WWF says reckless consumption threatens the planet
The Earth's natural resources are being depleted so quickly that "two planets" would be required to sustain current lifestyles within a generation, the conservation group WWF said on Wednesday.
The Swiss-based WWF, also known as the World Wildlife Fund, said in its latest Living Planet Report that more than three quarters of the world's population lives in countries whose consumption levels are outstripping environmental renewa, Reuters reported.
Its Living Planet Report concluded that reckless consumption of "natural capital" was endangering the world's future prosperity, with clear economic impacts including high costs for food, water and energy.
"If our demands on the planet continue to increase at the same rate, by the mid-2030s we would need the equivalent of two planets to maintain our lifestyles," said WWF International Director-General James Leape.
Jonathan Loh of the Zoological Society of London said the dramatic ecological losses from pollution, deforestation, over-fishing and land conversion were having serious impacts.
"We are acting ecologically in the same way as financial institutions have been behaving economically -- seeking immediate gratification without due regard for the consequences," Loh said in a statement accompanying the report.
"The consequences of a global ecological crisis are even graver than the current economic meltdown," he said.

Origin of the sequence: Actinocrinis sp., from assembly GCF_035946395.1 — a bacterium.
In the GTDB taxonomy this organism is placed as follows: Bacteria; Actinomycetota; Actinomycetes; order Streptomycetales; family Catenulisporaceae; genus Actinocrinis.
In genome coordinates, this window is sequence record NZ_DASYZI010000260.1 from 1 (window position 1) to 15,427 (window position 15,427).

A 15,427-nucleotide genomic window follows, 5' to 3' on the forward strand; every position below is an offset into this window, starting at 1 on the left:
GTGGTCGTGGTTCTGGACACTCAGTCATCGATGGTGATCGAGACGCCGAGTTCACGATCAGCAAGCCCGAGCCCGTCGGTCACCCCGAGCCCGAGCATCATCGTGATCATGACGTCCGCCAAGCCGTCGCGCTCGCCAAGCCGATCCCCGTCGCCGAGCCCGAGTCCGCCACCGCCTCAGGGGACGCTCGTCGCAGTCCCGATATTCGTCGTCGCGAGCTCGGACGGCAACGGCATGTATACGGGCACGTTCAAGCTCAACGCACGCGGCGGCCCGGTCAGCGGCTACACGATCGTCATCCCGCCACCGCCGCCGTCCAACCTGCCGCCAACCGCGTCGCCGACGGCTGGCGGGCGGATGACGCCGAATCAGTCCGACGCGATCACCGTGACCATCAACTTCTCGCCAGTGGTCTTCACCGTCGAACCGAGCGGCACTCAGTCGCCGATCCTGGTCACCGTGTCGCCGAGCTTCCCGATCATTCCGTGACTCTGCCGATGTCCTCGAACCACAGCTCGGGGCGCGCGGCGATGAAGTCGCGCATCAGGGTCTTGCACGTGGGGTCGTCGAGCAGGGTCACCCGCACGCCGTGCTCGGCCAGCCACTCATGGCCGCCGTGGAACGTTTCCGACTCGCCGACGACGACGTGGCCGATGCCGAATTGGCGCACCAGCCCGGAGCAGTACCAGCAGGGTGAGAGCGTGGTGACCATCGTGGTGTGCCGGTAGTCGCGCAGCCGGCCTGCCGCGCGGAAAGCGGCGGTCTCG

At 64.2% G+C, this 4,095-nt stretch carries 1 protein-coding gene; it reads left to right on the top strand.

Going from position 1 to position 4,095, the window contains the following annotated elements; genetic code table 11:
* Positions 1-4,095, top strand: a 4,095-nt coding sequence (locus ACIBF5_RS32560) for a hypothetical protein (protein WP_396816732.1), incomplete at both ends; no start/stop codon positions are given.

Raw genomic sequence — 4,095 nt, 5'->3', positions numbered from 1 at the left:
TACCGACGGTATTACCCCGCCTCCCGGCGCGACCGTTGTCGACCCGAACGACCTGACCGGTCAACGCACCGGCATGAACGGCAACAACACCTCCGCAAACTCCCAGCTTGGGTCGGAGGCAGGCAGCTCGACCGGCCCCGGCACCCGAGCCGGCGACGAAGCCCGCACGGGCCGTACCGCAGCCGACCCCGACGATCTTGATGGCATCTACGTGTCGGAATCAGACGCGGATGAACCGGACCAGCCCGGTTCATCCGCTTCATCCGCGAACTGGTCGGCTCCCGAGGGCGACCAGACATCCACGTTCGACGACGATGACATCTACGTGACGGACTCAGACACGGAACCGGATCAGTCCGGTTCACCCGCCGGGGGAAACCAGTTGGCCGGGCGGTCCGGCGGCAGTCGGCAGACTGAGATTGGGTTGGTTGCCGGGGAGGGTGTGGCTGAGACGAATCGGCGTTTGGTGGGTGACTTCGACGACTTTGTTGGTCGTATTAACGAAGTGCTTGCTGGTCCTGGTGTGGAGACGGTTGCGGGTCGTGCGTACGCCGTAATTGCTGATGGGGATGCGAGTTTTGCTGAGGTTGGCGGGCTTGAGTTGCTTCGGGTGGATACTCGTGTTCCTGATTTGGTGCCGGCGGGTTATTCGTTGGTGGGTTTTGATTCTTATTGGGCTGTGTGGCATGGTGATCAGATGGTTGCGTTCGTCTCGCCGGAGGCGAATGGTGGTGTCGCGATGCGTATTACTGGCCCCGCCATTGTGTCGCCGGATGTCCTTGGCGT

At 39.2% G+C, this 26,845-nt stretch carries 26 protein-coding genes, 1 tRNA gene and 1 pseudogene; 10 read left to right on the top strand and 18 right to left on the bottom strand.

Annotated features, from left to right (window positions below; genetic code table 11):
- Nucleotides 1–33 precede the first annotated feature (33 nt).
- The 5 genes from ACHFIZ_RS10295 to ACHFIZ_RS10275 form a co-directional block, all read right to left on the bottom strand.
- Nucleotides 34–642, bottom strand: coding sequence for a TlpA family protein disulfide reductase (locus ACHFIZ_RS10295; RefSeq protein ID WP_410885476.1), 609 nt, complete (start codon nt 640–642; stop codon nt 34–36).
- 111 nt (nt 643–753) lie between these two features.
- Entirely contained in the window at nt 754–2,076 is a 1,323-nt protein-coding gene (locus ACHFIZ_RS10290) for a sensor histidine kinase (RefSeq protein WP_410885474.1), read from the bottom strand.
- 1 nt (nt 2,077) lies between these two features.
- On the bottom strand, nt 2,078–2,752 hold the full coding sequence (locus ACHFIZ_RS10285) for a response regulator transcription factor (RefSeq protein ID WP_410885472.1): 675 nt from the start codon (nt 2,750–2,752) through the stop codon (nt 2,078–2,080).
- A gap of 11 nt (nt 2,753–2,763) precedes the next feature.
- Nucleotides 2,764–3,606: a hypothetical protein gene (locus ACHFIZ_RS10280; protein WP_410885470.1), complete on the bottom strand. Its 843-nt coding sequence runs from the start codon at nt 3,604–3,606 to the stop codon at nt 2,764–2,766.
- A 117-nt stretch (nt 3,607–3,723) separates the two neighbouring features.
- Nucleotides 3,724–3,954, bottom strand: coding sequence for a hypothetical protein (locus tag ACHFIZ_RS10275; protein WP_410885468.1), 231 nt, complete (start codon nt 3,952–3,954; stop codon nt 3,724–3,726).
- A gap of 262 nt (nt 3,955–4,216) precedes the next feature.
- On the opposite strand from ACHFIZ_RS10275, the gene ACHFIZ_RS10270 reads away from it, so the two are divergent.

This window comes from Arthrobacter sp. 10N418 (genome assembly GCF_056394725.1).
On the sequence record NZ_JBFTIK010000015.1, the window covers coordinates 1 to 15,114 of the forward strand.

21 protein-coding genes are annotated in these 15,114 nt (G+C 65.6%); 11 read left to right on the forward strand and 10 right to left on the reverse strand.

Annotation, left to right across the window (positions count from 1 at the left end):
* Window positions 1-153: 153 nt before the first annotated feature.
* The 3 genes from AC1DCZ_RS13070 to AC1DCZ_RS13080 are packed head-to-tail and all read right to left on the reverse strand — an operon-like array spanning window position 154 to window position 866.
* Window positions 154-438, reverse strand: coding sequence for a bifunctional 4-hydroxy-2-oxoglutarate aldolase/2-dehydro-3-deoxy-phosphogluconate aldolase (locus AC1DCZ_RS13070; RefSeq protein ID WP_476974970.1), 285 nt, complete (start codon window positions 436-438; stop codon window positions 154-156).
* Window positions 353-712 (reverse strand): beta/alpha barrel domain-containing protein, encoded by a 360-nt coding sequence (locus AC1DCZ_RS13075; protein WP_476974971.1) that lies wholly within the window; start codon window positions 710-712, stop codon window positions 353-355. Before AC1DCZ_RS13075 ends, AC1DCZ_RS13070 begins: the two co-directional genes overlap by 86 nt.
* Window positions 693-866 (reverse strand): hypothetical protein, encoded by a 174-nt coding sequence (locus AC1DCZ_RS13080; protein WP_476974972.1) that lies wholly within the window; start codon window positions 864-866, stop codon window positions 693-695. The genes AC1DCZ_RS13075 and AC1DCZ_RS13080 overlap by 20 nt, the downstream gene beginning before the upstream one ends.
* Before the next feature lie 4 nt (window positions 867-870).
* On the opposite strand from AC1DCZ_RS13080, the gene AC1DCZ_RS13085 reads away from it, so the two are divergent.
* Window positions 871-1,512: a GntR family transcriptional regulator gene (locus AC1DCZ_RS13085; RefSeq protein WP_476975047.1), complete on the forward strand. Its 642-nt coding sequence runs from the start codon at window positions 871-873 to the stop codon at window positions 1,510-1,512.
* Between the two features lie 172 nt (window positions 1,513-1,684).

The report said the world's global environmental "footprint" or depletion rate now exceeds the planet's capacity to regenerate by 30 percent. On a per-country basis, the United States and China have the largest footprints, the WWF said.
The United States and Australia rank among the five countries with the largest footprints per person, along with the United Arab Emirates, Kuwait and Denmark.
The lowest five are Bangladesh, Congo, Haiti, Afghanistan and Malawi, WWF said. Regionally, only non-EU Europe, Africa, Latin America and the Caribbean remain within their "biocapacity."
Emissions from fossil fuels -- which would be targeted under a successor to the Kyoto climate change accord -- were among the top culprits cited by WWF for the big demands on the planet.
The WWF's Leape said world leaders needed to put ecological concerns at the top of their agenda and ensure the environment is factored into all decisions about consumption, development, trade, agriculture and fisheries management.
"If humanity has the will, it has the ways to live within the means of the planet, but we must recognize that the ecological credit crunch will require even bolder action than that now being mustered for the financial crisis," Leape said.